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Meet Jeb Bush's new foreign policy adviser: his brother

Remember all the times Jeb Bush insisted, "I am my own man"? Well, forget it. George W. Bush is now advising his brother on a very important issue.
President George W. Bush (L) smiles at his brother Florida Governor Jeb Bush before making remarks at an event in Sun City Center, Fla., on March 8, 2006. (Photo by Chris Livingston/EPA)
President George W. Bush (L) smiles at his brother Florida Governor Jeb Bush before making remarks at an event in Sun City Center, Fla., on March 8, 2006.
When Jeb Bush started receiving foreign-policy advice from Condoleezza Rice, the Republican candidate's team reportedly felt some "sensitivity" about the discussions. Team Jeb worried about sending a signal to the public that the former Florida governor "would be a carbon copy of his brother's administration."
Yesterday, this dynamic grew even more serious with a new report from the Washington Post.

When asked this week at an exclusive Manhattan gathering about who advises him on U.S.-Israel policy, Jeb Bush surprised many of the 50-plus attendees by naming his brother, former president George W. Bush, as his most influential counselor. "If you want to know who I listen to for advice, it's him," Bush said Tuesday, speaking to a crowd of high-powered financiers at the Metropolitan Club, according to four people present.

Americans learned in March that practically every member of Jeb Bush's foreign policy team worked for his father, brother, or both, but these new revelations take matters further -- the former governor now says he's getting advice on foreign policy from George W. Bush directly.
Perhaps the most obvious problem is the inherent contradiction of Jeb Bush's message. On the one hand, the 2016 candidate is eager to tell voters, "I am my own man." On the other hand, the Florida Republican has relied heavily on his family for fundraising; he's hired his family's advisers to staff his political operation; and now he's boasting about turning to his brother for guidance on U.S. policy towards Israel.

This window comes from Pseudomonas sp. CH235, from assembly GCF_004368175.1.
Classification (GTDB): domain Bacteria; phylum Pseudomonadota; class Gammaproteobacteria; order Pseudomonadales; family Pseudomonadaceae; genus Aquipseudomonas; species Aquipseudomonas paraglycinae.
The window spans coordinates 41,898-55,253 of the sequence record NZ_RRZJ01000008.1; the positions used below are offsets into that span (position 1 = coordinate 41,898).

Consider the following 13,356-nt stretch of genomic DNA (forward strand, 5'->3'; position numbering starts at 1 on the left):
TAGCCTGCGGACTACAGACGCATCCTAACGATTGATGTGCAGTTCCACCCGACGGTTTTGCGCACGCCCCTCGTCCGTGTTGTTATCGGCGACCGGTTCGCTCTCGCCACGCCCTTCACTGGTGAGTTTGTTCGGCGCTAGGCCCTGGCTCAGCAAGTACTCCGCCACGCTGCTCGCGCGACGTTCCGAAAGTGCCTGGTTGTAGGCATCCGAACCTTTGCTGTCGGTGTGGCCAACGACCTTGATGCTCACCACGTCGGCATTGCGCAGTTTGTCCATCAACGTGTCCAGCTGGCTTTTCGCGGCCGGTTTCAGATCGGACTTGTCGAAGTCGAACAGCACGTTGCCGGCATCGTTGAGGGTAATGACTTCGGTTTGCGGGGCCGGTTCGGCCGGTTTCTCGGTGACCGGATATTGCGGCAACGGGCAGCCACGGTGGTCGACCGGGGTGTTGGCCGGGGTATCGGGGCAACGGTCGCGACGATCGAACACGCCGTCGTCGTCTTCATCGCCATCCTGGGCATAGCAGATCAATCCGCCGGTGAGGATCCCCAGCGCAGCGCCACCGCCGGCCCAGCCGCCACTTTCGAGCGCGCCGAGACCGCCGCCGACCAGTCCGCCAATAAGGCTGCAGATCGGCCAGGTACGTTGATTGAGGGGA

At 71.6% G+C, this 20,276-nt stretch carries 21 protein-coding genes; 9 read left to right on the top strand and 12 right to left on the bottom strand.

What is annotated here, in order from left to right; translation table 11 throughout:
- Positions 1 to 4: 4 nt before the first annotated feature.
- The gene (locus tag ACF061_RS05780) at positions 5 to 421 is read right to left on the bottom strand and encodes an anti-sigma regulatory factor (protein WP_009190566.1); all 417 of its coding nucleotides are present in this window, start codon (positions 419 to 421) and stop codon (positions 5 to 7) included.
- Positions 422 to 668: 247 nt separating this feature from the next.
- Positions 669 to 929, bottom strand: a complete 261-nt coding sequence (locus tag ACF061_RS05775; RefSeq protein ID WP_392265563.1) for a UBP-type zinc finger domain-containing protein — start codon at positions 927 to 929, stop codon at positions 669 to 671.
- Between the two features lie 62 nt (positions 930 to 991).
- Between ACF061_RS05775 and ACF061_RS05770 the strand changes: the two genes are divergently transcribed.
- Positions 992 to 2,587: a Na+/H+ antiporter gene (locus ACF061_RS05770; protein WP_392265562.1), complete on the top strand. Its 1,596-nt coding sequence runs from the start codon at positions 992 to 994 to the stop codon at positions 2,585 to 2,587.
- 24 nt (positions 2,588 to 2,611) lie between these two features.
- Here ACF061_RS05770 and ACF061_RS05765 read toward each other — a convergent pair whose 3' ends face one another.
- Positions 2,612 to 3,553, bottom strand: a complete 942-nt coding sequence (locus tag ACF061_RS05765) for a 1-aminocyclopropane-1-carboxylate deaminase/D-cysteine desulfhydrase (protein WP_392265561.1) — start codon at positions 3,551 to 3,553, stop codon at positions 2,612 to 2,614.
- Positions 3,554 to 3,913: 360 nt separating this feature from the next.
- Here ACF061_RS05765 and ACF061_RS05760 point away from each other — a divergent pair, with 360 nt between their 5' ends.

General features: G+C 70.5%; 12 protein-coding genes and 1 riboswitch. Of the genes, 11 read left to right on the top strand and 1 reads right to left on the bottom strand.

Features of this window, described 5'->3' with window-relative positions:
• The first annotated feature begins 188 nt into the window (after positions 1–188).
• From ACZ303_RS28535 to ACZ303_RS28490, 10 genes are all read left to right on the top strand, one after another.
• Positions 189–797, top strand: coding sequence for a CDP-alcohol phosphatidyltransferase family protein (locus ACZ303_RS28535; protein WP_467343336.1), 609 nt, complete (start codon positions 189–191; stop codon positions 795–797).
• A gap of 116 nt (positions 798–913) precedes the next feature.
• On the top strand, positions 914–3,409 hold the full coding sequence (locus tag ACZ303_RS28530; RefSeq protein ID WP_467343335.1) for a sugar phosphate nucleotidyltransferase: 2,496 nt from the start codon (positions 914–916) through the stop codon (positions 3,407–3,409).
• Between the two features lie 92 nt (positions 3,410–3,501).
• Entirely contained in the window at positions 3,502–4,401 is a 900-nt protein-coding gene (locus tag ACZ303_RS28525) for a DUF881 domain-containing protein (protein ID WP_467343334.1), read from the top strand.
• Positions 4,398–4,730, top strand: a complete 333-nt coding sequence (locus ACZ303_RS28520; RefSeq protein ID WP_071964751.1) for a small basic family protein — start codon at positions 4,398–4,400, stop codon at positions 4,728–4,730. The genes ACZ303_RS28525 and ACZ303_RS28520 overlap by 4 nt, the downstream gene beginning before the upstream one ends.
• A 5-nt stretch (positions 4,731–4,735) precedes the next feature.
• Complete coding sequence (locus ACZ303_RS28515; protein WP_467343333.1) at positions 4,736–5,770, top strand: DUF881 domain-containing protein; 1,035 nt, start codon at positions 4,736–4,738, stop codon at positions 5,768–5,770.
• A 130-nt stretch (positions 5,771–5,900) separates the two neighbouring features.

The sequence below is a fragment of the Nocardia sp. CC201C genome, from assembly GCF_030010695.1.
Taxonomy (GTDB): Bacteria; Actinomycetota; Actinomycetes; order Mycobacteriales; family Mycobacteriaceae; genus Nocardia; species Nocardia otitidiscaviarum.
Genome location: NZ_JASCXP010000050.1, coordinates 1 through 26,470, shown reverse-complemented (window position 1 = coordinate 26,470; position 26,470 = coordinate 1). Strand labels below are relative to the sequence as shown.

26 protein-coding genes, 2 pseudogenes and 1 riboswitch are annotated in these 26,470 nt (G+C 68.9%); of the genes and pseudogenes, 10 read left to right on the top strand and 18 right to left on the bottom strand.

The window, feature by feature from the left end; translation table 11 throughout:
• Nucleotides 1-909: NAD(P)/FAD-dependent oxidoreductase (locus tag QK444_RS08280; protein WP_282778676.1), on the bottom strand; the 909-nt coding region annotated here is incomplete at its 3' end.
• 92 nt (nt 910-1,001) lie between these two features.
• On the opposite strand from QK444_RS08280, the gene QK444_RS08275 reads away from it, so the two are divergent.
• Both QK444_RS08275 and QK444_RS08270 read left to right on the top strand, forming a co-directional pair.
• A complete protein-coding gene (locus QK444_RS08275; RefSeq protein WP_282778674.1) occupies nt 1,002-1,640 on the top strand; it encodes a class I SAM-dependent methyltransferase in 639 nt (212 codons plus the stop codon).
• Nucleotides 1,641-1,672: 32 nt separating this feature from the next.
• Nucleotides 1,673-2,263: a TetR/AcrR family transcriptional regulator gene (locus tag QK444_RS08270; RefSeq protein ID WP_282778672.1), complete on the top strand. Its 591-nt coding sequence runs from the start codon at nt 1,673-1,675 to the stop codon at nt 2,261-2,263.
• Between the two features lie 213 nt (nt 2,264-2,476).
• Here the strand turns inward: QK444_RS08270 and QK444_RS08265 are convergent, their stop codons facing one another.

There is literally nothing about this arrangement that suggests Bush is his "own man."
There's also the problem with the adviser himself -- George W. Bush, whatever one might think of him, did not exactly excel when it came to foreign policy in the Middle East. Presidential hopefuls would generally be wise to do the opposite of everything he suggests.
But let's not overlook the one less obvious problem, which seems to be generating far less attention.
Dan Drezner, a center-right foreign policy expert, picked up on the under-appreciated angle: "[T]he problem George W. Bush poses for Jeb is that the current GOP donor base could think that Bush 43 was soft on Israel."

That's crazy talk, I know. After all, Bush was known for being a stalwart friend of Israel while in office. He backed Israel to the hilt during that country's 2006 operations against Hezbollah. [...] And yet… Bush did not always see eye-to-eye with Israel. He characterized himself as the first president to state that he supported a Palestinian state... Bush actually convened a peace conference between Israeli leaders and the Palestinians. He refrained from bombing Syria in 2007 to stop that country’s nascent nuclear program, forcing Israel to go it alone in that attack. Bush later refused to support an Israeli airstrike on Iran in the spring of 2008. Bush was clearly a strong supporter of Israel, and yet that support was not completely unqualified.

I agree, though Drezner might even be understating the case a bit. Back in 2005, for example, George W. Bush also disagreed with Israel on new settlements in the West Bank.
At the time, these disputes between the Bush/Cheney administration and Israeli officials weren't considered scandalous, but the political winds have shifted in recent years. In Republican politics in 2015, any disagreement with Israel on any issue is generally considered unacceptable. The fact that George W. Bush's foreign policy occasional diverged from Israel's preferred course would simply not be tolerated by his party's current standards.
Which is why Jeb Bush's comments this week matter more than might be obvious on the surface. Whether he meant to do this or not, the Florida Republican was effectively telling GOP donors that when it comes to Israel, his top adviser sometimes thought Israel was ... wrong.
Will the party demand an explanation or an apology?